It was really difficult to keep up with the number of fish coming on the Port Lincoln Osprey nest yesterday but, everyone got something to eat. It does not appear that any of the brothers were left out and some, if not all, had two fish.
The winds picked up and the lads were all hunkered down at 18:57:22. It is often hard to tell what the weather is like just looking at the screen but it sure appears to be windy and later on the boys have some rain drops on their wings.
Dad is still out fishing for them. Ervie got the next fish delivery after being hunkered down. He was eating it at 19:49:37. Falky is hungry! Bazza is just watching.
Dad flew in with another fish at 20:22 and Falky got that one. So all the lads went to bed with some fish in their tummies. Dad, you are really amazing.
Bazza had a really nice fish at 14:03:54. He sure had to defend it. Ervie came flying in and the pair had a very short brotherly tussle but, Bazza maintained control. Good for you, Bazza!
It might have looked horrible watching it, these three have been so polite to one another. They may never have the competition for food some regions have but it is good to be able to protect your ‘fish’ and Bazza did a great job handling Ervie.
Bazza enjoying his fish in peace.
Today might just be the day that Bazza joins the skies with his brothers. I wish there were cameras all around the barge to watch them flying and having fun with one another!
The Audubon Society posted an interesting picture of an Osprey named Smedley. Some of you might know the story of Smedley. I didn’t and it is quite heart warming. Smedley fell out of his nest in 1998 and injured himself to the point that he would never be able to be released into the wild. He could not fly. He has remained at the Audubon Centre for Birds and Prey – count it – 23 years! His wing injury began to bother him and a sling was constructed so that he could move about comfortably.
There he is with his sling. What a wonderful story. Just heart warming. If you travel to the Audubon Centre for Birds of Prey in Maitland, Florida you might see Smedley. It is near Orlando.
One of the reasons this is such a heart-warming story is that many Osprey do not do well in care. Smedley is certainly the exception and maybe a look back at what – in particular – the rehabbers did when he arrived could help improve the success rate of Ospreys going into care now.
The Bald Eagles continue to work on their nests. Harriet was hit very hard by the GHOW that has a nest near to hers and M15s’ in Fort Myers. This was a growing problem last year with both the adults and the eaglets. Yurruga continues to grow and develop her self-feeding. She is adorable. There is no news on WBSE 27’s release. One of my eagle friends tells me that the GHOWs have been to visit the nest in Farmer Derek’s field but there is a problem – the raccoons have dug a hole in thee nest. She suggests that he get a raccoon baffle – great idea! Funny thing. We all loved watching those owls hatch and grow but my goodness they can kill everything in sight – and do.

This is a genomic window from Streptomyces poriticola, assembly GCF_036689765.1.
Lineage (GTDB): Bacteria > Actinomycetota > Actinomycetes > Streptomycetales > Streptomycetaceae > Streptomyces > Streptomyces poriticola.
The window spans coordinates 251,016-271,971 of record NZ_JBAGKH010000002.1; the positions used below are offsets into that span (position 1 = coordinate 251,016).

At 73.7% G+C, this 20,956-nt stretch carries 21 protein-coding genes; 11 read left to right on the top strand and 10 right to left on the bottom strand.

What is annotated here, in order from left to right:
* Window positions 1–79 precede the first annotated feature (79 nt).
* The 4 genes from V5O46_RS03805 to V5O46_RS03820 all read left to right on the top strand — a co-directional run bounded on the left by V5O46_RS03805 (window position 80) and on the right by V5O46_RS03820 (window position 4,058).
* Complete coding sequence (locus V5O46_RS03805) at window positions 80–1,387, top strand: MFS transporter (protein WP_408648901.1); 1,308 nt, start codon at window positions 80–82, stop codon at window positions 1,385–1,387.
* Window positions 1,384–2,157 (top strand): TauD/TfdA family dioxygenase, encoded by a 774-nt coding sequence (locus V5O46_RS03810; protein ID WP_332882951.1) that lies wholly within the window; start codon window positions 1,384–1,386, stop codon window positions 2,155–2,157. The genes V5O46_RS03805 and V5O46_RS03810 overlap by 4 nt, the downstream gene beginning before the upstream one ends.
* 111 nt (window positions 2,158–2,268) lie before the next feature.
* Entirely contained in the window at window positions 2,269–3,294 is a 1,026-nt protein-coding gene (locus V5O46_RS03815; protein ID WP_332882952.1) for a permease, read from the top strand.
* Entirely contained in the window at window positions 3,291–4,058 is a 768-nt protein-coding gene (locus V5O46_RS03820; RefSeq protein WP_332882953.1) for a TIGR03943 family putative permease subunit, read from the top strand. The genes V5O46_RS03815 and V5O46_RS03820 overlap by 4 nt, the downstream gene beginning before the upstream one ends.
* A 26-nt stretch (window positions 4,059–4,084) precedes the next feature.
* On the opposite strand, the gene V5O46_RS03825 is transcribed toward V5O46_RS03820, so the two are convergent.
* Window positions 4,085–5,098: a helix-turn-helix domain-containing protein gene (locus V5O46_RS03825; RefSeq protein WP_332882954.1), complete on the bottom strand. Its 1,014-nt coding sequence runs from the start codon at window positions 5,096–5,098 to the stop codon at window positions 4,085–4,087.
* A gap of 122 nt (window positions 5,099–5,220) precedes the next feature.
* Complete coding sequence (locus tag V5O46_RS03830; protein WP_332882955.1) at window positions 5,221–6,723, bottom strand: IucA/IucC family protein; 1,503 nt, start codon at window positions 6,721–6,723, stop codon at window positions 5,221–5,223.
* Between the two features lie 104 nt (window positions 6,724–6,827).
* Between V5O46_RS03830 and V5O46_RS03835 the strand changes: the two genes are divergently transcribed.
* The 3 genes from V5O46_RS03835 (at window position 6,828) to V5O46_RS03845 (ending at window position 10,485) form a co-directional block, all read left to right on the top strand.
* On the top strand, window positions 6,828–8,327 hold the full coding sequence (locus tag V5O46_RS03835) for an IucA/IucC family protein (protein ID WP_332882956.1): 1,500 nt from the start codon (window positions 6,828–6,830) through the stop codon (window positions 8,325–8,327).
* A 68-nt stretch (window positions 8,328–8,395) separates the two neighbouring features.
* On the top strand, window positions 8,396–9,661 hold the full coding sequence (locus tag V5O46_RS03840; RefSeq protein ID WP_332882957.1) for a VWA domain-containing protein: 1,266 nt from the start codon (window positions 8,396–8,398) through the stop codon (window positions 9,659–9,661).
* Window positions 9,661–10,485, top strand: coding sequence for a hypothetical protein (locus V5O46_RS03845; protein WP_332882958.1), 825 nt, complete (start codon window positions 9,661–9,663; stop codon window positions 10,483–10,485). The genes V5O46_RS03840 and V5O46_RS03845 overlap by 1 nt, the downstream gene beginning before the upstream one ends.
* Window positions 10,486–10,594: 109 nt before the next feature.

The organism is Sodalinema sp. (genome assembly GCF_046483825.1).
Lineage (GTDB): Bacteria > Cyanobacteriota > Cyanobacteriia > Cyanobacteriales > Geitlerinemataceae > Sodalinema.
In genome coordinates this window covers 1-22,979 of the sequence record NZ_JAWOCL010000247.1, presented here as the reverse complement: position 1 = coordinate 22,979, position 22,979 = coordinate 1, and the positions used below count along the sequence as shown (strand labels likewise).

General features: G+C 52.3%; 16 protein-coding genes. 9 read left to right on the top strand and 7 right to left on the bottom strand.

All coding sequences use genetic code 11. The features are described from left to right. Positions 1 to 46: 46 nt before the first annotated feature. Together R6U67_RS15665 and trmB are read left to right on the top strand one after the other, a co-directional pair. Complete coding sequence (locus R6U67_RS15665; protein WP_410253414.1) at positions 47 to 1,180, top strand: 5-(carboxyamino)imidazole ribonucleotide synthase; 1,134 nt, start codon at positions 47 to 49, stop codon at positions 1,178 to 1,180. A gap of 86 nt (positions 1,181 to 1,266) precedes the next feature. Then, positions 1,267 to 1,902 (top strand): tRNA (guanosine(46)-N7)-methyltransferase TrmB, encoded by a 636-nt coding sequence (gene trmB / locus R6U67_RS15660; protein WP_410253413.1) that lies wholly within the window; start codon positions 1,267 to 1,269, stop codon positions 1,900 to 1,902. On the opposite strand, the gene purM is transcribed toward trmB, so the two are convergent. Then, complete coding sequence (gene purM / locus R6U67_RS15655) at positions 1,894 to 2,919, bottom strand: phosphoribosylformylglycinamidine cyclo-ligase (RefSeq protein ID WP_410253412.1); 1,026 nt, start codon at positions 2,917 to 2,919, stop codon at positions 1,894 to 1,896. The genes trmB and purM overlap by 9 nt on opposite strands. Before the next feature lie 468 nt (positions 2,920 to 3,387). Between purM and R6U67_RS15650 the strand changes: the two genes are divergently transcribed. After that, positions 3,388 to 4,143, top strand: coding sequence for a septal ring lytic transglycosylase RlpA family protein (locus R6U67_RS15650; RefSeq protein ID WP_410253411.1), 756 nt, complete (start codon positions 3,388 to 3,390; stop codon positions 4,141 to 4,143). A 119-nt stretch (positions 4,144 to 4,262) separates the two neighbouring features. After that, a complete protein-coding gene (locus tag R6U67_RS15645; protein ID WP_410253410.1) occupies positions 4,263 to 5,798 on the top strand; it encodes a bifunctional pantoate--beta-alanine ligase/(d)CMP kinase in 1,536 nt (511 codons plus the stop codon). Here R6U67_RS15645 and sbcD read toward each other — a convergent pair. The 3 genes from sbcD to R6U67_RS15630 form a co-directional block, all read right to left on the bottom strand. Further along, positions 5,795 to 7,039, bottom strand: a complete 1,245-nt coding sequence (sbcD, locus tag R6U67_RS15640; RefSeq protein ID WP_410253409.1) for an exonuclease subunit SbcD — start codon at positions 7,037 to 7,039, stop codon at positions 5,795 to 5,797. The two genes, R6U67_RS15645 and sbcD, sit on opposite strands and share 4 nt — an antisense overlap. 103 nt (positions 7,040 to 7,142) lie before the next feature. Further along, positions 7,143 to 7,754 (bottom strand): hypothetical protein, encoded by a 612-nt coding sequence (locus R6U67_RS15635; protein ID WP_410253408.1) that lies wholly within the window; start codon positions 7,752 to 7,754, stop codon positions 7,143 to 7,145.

Take care everyone. If I see Bazza fledge I will let you know. If I miss it – let me know. Thank you for joining me today.
Thank you to Port Lincoln Osprey Project for their streaming cam where I took my screen captures and to the FB page of the Audubon Centre for Birds of Prey where I grabbed that image of Smedley.
Thanks Mary Ann for the updates! I remember Smedley as he was put in the aviary with ospreys Rachel and Steve’s daughter Bailey. I never knew his story though. I’m so glad you shared it with us! I hope Harriett is ok. The owl is very dangerous and attacks Harriett and M15: last season and before too, and they never bother him or his family.
So glad the PLO’s are fine and thanks letting us know when Bazza flys!
Have a good day!
Hi Linda. You are more than welcome. Isn’t that the cutest name, Smedley? I wonder if he was named after someone who saved him??? I didn’t know about him and I am so glad that I saw that posting. He is 23 years old and in care all his life. Oh, people have to try with these little ones instead of making up their minds before hand that they will not cope in captivity!!!!!!! What a darling. I do not like Great Horned Owls. They are the very top of the food change and they eat anything and will take on Bald Eagles. BE normally will not fight with them because they get injured. And, of course, there is the advantage of the silent flight. I read somewhere there are ideas about keeping the GHOW away from Harriet and M15 – lights! It would not bother Harriet and the chicks and M15. Maybe they should do that – a blinding light!